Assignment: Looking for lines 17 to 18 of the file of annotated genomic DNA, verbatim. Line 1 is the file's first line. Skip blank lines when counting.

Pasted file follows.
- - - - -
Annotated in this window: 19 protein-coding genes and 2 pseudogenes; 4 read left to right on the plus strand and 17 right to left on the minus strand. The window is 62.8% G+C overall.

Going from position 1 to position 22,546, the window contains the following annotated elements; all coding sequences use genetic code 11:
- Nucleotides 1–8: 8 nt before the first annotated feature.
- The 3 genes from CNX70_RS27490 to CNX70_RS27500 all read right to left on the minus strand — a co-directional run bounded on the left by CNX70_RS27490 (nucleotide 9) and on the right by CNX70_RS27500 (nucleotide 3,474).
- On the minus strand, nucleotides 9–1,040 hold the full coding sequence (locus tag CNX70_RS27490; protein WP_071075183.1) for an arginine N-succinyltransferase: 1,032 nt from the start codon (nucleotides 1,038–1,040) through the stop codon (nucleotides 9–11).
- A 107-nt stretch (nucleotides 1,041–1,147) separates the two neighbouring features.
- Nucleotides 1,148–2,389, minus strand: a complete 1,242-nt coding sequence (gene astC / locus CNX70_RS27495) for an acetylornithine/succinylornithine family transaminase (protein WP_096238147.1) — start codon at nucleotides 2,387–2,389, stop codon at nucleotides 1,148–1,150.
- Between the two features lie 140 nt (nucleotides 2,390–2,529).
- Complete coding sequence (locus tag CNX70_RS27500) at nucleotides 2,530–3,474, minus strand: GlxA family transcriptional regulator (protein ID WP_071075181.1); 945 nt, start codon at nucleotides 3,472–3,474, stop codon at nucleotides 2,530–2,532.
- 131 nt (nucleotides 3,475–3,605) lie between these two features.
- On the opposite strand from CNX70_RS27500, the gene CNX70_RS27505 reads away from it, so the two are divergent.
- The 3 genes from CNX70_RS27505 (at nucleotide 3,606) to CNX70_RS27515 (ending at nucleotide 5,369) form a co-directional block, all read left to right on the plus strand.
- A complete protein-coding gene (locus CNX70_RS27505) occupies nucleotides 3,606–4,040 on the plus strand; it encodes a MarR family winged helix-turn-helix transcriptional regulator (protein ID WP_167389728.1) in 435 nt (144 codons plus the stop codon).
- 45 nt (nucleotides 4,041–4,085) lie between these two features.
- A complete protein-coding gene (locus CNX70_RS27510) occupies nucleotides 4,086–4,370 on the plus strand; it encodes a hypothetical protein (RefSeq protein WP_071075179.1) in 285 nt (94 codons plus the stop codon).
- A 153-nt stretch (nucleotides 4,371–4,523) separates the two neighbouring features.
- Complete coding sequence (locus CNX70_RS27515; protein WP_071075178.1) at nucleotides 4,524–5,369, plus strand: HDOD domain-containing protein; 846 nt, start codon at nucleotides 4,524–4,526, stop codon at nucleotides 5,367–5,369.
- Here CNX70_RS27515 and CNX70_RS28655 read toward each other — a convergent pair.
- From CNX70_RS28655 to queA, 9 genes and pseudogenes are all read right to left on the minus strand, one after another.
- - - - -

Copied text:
- Complete coding sequence (locus CNX70_RS27515; protein WP_071075178.1) at nucleotides 4,524–5,369, plus strand: HDOD domain-containing protein; 846 nt, start codon at nucleotides 4,524–4,526, stop codon at nucleotides 5,367–5,369.
- Here CNX70_RS27515 and CNX70_RS28655 read toward each other — a convergent pair.